The VMM handler code 82 may clear the interrupt enable in the processor (e.g. the IF flag, in the x86 instruction set architecture) (block 150). The VMM hander code 82 may find the original instruction that attempted to perform the MMIO access (block 152). As mentioned previously, the instruction may be located using simple memory accesses, since the VMM handler code 82 executes within the guest 10A, rather than table walks that may be used in the VMM 18. The VMM handler code 82 may analyze the instruction to determine what the new value of the resource is. For example, in one embodiment, an opcode interpreter may be stored in the hidden pages 80. Alternatively, a table of previously translated instructions may be maintained by the VMM 18, and the VMM handler code 82 may look up data in the table to determine the new value of the resource (e.g. the table may indicate the source operand from which the value can be read). If the instruction is not found in the table, the VMM 18 may be called (or exited to) to interpret the instruction. The VMM handler code 82 may add the length of the instruction to the return address on the stack (e.g. 4 bytes from the top of the stack, in 32 bit mode) to create the new return address as the instruction following the instruction that writes the resource and potentially causes the interrupt (block 154). The VMM handler code 82 may write the MMIO resource (block 156) and return (which may enable interrupts, if interrupts are enabled in the original code) (block 158).

In other embodiments, the VMM 18 may modify the shadow IDT entry of the I/O events which may cause an interrupt to perform a task switch to the VMM handler code 82. Such an embodiment may avoid the stack issues highlighted above with regard to FIG. 10, since a task switch provides a separate stack for the target of the task switch to use. In such an embodiment, a writeable page may be obtained for the stack (in addition to the page or pages 80 used to store the shadow IDT 84 and the VMM handler code 82, or as part of the pages). Task switches may be used in 32 bit mode, but have been eliminated from 64 bit mode, in one embodiment. In such an embodiment, in 64 bit mode, an interrupt stack table field is provided in interrupt gates and task gates that permits a stack change. The interrupt stack table field may be used in 64 bit mode to obtain a separate stack for the VMM handler code 82.

Turning now to FIG. 11, a block diagram of a computer accessible medium 200 is shown. Generally speaking, a computer accessible medium may include any media accessible by a computer to provide instructions and/or data to the computer. For example, a computer accessible medium may include storage media such as magnetic or optical media, e.g., disk (fixed or removable), tape, CD-ROM, or DVD-ROM, CD-R, CD-RW, DVD-R, DVD-RW, volatile or non-volatile memory media such as RAM (e.g. synchronous dynamic RAM (SDRAM), Rambus DRAM (RDRAM), static RAM (SRAM), etc.), ROM, Flash memory, non-volatile memory (e.g. Flash memory) accessible via a peripheral interface such as the Universal Serial Bus (USB) interface, etc. The computer accessible medium 200 may also include storage media accessible via transmission media such as a network and/or a wireless link. The computer accessible medium 200 in FIG. 11 may store one or more of the VMM 18, one or more VMCBs 22, the host save area 50, the guest OS 12 including the balloon driver 24, the VMM fault/interrupt handler code 82, and/or guests 10A-10N. The VMM 18 may comprise instructions which implement the operations described for the VMM 18 herein, when executed. Similarly, the balloon driver 24 may comprise instructions which implement the operations described herein for the balloon driver 24 and the VMM handler code 82 may comprise instructions which implement the operations described for the VMM handler code 82 herein, when executed. Generally, the computer accessible medium 200 may store any set of instructions which, when executed, implement a portion or all of the operations shown in FIGS. 6, 7, 8, and 10. The computer accessible medium 200 may, in some embodiments, be part of the host hardware 20.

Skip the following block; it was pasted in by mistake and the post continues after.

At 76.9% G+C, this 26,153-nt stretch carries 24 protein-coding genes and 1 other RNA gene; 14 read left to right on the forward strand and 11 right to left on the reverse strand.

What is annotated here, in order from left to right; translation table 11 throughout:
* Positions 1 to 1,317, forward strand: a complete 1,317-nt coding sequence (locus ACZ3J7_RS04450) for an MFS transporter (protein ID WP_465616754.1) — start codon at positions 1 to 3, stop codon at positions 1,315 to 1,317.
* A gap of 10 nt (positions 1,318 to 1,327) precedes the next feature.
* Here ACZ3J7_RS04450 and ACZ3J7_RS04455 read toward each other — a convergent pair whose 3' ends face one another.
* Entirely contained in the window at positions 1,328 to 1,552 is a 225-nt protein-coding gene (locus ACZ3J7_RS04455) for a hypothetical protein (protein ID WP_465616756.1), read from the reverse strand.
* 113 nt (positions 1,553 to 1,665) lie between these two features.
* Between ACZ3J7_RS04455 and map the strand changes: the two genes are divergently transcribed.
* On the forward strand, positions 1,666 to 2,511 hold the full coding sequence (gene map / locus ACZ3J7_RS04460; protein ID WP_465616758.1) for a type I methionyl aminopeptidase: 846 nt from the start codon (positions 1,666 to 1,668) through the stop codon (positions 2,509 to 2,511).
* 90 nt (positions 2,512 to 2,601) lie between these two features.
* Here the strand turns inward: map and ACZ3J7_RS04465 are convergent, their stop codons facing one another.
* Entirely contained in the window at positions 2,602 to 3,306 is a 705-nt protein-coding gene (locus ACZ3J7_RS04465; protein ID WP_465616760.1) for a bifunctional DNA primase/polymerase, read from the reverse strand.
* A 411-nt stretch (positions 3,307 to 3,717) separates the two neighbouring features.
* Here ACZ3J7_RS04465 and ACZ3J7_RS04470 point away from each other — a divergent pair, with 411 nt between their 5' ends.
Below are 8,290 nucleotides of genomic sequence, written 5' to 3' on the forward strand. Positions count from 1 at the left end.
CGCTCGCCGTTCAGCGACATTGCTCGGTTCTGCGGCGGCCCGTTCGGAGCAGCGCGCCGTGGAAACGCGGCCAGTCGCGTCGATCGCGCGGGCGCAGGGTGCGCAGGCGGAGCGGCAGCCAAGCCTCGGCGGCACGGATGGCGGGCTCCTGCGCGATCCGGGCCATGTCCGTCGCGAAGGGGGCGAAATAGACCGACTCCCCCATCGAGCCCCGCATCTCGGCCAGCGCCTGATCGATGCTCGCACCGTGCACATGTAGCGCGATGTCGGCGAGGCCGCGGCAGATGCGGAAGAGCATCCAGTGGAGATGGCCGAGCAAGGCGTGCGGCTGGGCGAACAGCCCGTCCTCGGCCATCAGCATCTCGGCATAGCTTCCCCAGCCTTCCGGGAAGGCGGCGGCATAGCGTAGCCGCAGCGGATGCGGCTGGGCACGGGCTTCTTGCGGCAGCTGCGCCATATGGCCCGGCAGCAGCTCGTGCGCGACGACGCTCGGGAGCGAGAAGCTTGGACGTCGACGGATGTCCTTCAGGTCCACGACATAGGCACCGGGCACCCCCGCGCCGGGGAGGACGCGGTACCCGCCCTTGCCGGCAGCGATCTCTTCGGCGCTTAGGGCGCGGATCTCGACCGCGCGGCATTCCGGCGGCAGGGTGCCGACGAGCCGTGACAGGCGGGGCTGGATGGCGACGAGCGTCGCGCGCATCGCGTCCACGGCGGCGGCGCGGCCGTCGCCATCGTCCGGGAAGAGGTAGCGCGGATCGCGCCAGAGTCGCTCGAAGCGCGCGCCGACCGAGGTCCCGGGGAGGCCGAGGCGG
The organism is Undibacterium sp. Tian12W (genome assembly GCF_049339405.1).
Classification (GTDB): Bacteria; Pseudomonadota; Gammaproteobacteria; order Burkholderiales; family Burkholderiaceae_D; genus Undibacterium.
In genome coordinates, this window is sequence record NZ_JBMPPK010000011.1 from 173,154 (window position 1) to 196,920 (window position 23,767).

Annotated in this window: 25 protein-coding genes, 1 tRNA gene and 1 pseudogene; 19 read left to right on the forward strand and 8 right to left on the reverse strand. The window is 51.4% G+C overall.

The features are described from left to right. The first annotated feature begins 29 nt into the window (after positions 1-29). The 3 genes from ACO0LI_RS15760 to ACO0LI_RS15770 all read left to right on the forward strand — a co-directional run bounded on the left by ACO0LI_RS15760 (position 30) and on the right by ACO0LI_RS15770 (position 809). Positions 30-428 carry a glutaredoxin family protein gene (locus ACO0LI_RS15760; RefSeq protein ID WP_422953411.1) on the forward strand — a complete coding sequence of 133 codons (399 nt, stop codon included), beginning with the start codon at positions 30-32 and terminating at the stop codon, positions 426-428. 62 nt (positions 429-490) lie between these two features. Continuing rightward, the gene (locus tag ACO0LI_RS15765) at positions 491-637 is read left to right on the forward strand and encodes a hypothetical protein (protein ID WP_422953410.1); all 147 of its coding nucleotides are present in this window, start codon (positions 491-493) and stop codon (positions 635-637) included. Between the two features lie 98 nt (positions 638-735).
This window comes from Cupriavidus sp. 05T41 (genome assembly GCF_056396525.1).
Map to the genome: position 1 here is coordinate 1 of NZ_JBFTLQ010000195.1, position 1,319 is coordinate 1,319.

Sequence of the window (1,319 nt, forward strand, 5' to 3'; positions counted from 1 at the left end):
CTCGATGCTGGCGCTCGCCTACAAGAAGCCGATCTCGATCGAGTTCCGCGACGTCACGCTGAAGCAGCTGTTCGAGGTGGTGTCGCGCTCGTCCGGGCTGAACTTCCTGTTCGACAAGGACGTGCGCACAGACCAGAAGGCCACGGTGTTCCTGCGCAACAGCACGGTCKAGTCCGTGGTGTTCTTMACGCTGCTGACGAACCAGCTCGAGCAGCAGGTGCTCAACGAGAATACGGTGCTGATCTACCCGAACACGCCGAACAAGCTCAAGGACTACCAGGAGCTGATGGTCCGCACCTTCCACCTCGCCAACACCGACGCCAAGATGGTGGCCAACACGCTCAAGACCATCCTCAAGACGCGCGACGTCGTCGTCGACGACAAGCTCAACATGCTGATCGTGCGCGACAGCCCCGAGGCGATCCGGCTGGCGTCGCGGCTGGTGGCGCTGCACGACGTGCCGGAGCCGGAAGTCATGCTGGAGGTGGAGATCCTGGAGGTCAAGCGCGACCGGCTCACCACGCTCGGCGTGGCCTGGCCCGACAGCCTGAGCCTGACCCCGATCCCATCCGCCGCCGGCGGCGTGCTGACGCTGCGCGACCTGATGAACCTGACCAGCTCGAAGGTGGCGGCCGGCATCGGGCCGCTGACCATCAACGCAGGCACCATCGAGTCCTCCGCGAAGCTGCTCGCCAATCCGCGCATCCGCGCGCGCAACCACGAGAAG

Numerous variations and modifications will become apparent to those skilled in the art once the above disclosure is fully appreciated. It is intended that the following claims be interpreted to embrace all such variations and modifications.

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US8156492 *Sep 5, 2008Apr 10, 2012Oracle International CorporationSystem and method to improve memory usage in virtual machines running as hypervisor guests
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Classifications
U.S. Classification719/318, 710/260, 718/1
International ClassificationG06F9/46, G06F13/00, G06F9/44, G06F3/00
Cooperative ClassificationG06F12/0292, G06F12/1081, G06F2212/206
European ClassificationG06F12/02D6
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Jul 31, 2007ASAssignment